Bob Dylan's “Blowin' in the Wind” was a huge hit for folk singers Peter, Paul and Mary in the 1960s. Forty years later, that refrain has an altogether different meaning for corn production.
Using a computer-based software program, researchers at Iowa State University (ISU) are combining hybrid information, field design and local weather conditions, especially wind, to predict the genetic purity of hybrid seed corn. The computer-based program enables researchers to determine how much pollen is produced by a field of corn, when it is produced, where it goes and what happens to it when it's distributed to a neighboring field, explains Mark Westgate, an ISU crop physiologist. His work focuses on corn and soybean reproduction.
Knowing the level of genetic purity within a field of corn long before harvest will give farmers time, and therefore flexibility, in determining how to market their crops.
“Say your contract is for GMO [genetically modified organism]-free seed, and you find there was considerable risk of out-crossing during pollination. Then you have time to decide where to sell that crop, perhaps for animal feed,” Westgate says. “Keeping hybrids pure is increasingly a challenge. The model helps us assess the risk of pollination in a field of corn from foreign pollen.”
Not ready for growers
Westgate says no decision has been made at this point on how to market the PC-based software program to the corn industry. He says the investment to corn growers could range between no cost, if the program were made available via the Internet, to as much as $500, a price typical these days for a software package.
Westgate says that although the computer-based model is not ready for commercial use, it is working effectively in university research projects. “We are ground-truthing the model now across various corn production management practices and field conditions to ensure it stands up to real-life conditions,” he says. He adds that through the use of the model, this is the first time corn researchers have been able to couple the biology of plant flowering with the physics of pollen movement.
Historically, corn growers and seed companies have employed isolation methods to prevent out-crossing by foreign pollen in their corn crops and hybrid seed production fields. With the increased use of GMOs, however, the need to prevent out-crossing has increased.
“We do need to better understand how pollen moves,” says David Dornbos, global head of production research for Syngenta. “Purity standards are becoming more stringent, and we want to ensure that farmers get the quality of seed they need and expect.”
Dornbos says the ISU corn pollen dispersal program offers seed companies several potential benefits. It can help companies make more informed decisions about the spatial isolation requirements of cornfields for seed production as well as how effective the use of male border rows are in preventing out-crossing. He says the same factors that benefit seed companies will, in turn, benefit corn growers. “It's simply a function of scale,” he says. “The same theories and information should apply to farmers.”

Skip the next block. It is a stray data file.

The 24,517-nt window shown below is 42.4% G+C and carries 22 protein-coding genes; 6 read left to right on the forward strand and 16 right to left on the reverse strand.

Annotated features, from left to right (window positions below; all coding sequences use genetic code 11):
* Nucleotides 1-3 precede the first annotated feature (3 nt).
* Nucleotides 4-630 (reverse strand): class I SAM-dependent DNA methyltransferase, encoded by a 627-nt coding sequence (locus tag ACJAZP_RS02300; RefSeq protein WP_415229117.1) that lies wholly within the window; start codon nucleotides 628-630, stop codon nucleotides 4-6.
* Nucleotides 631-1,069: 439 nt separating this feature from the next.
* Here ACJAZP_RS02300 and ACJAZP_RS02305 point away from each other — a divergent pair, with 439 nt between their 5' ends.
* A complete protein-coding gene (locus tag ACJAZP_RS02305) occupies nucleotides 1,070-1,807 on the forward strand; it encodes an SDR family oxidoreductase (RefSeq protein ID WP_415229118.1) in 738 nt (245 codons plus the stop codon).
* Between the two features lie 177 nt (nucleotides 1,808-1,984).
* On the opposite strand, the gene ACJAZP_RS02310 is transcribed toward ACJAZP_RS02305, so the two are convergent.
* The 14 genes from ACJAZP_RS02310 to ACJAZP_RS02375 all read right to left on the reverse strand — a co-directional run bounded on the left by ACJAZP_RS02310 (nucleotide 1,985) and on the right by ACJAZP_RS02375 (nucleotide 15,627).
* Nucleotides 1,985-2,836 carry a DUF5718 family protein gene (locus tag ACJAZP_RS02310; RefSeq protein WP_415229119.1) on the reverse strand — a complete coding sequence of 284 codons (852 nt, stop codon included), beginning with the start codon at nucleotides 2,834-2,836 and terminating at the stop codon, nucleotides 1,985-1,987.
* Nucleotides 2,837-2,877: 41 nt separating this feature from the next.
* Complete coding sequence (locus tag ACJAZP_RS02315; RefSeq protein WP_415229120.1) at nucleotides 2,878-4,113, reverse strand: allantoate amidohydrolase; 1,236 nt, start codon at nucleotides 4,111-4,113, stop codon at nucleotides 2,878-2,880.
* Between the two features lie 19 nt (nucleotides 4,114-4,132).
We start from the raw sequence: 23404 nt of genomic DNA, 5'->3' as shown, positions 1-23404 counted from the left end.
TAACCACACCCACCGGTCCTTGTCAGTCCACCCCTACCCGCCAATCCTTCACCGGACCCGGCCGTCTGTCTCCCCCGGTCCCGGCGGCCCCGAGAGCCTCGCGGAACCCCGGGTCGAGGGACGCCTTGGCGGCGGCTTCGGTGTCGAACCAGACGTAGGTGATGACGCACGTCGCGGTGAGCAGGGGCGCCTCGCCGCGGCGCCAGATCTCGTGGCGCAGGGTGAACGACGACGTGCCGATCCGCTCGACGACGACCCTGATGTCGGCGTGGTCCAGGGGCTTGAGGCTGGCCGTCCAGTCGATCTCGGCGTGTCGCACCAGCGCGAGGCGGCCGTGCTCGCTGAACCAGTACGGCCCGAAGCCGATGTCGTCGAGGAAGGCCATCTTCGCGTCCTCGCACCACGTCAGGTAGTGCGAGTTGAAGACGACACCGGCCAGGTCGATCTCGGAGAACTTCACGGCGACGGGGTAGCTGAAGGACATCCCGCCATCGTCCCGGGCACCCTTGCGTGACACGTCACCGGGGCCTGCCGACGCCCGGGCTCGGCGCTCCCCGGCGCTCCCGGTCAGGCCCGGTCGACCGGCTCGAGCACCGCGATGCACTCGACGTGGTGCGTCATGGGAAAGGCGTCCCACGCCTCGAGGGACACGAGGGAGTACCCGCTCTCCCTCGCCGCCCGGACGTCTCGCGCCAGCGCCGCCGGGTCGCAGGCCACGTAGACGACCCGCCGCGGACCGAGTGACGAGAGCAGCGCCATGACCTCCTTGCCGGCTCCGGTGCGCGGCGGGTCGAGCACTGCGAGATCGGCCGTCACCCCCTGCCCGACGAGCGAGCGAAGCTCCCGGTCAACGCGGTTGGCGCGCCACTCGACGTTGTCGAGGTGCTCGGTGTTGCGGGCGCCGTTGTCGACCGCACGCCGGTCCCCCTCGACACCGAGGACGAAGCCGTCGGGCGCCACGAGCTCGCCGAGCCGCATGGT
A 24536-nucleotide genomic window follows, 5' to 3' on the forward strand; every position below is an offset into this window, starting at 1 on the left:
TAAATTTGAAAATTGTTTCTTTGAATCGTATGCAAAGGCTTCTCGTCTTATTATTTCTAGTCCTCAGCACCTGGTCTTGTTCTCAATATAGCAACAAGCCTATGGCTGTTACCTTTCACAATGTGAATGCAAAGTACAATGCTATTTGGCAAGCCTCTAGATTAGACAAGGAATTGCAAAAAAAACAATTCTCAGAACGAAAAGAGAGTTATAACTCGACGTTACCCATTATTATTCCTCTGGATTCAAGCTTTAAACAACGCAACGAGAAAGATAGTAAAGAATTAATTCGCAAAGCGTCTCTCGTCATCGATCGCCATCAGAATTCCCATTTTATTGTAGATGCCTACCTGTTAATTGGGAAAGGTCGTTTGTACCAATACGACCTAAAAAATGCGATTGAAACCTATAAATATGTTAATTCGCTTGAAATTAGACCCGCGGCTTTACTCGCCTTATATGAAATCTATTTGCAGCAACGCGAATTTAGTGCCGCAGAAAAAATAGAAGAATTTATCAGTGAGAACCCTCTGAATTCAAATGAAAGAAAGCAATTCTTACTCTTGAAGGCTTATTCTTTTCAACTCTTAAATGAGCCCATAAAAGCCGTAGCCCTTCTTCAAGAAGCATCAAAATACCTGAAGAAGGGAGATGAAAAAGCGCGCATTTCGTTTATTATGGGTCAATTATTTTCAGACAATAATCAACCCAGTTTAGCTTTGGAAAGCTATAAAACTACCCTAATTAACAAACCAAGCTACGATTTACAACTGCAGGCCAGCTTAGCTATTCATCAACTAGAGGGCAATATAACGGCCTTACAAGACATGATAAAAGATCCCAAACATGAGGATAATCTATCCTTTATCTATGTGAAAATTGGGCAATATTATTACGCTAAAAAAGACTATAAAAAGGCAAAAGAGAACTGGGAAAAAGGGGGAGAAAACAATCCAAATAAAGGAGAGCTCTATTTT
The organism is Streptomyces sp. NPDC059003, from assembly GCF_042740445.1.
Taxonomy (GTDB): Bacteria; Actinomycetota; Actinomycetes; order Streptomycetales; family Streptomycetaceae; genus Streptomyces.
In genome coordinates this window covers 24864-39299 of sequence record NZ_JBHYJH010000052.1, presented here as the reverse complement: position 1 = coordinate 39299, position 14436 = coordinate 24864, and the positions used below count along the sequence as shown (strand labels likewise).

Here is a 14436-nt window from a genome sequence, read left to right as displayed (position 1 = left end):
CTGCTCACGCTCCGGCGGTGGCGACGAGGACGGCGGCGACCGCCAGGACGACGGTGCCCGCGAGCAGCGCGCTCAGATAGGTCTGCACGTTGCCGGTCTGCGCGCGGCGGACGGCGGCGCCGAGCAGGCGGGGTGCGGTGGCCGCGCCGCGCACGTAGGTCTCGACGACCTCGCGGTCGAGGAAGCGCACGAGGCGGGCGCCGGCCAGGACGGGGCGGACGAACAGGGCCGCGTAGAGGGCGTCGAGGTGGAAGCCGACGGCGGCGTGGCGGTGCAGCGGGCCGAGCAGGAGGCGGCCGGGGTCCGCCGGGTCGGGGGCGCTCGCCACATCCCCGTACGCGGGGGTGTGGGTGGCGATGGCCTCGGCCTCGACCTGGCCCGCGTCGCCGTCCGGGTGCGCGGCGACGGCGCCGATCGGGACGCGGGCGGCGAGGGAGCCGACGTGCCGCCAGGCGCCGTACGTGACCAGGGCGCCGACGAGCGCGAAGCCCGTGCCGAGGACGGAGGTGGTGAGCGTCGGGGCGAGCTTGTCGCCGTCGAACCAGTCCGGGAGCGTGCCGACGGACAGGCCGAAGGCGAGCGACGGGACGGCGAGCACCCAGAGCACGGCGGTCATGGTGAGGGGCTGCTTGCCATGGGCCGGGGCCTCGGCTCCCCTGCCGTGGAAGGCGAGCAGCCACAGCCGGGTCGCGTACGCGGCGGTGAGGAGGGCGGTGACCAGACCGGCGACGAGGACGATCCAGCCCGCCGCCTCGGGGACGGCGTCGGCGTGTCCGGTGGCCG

Westgate agrees. He says the program will help farmers determine how to manage specific hybrids and specific fields more effectively during the next growing season. “By knowing my risks, I can better determine whether I might need more border rows or a windbreak on one side of the field to keep that particular corn hybrid pure,” he says.
The issue of genetic purity was underscored during the American Seed Trade Association (ASTA) annual meeting this past December. During that event, Joe Burris, a consultant to U.S.-based seed companies, shared highlights from a two-year, interindustry study he conducted on their behalf. He says the study was conducted to help companies establish their risk level for out-crosses in seed production fields and determine how to improve current purity standards.
Burris has developed a brochure for growers that outlines guidelines for producing non-GM corn and soybeans. The guidelines address factors such as field and seed selection, isolation strategies, harvest and storage needs, and record keeping. To receive the brochure, e-mail Burris at firstname.lastname@example.org or call him at 515/232-8290. Additional information about genetic purity and GMOs, in general, also is available under “new technologies” at ASTA's Web site, www.amseed.com.
Westgate says that in addition to helping researchers determine genetic purity, the pollen dispersal program also helps them better understand pollen production and the role it plays in kernel formation and yield.
“When farmers planted for 24,000 to 26,000 plants/acre, those lower populations allowed the hybrids more room to capture sunlight and moisture and improved their ability to withstand poor environmental conditions,” Westgate says. With the higher populations and under certain production schemes, hybrids find it difficult to pollinate adequately for good kernel development and ear fill. If pollen shed and silk emergence fail to coincide or overlap well, called asynchrony, then inadequate pollination results. Westgate says when farmers push plant populations to 30,000 or more plants/acre, pollen shed does not always cover the late-emerging silks. The result: Ear tips don't fill completely, and targeted yields can be missed.
Westgate explains that because hybrid development in the last 20 years has focused on ear development instead of tassel development, modern corn hybrids are producing less pollen in general. Less pollen availability, along with poor environmental conditions and higher plant populations, increases the risk for less-than-stellar crop yields.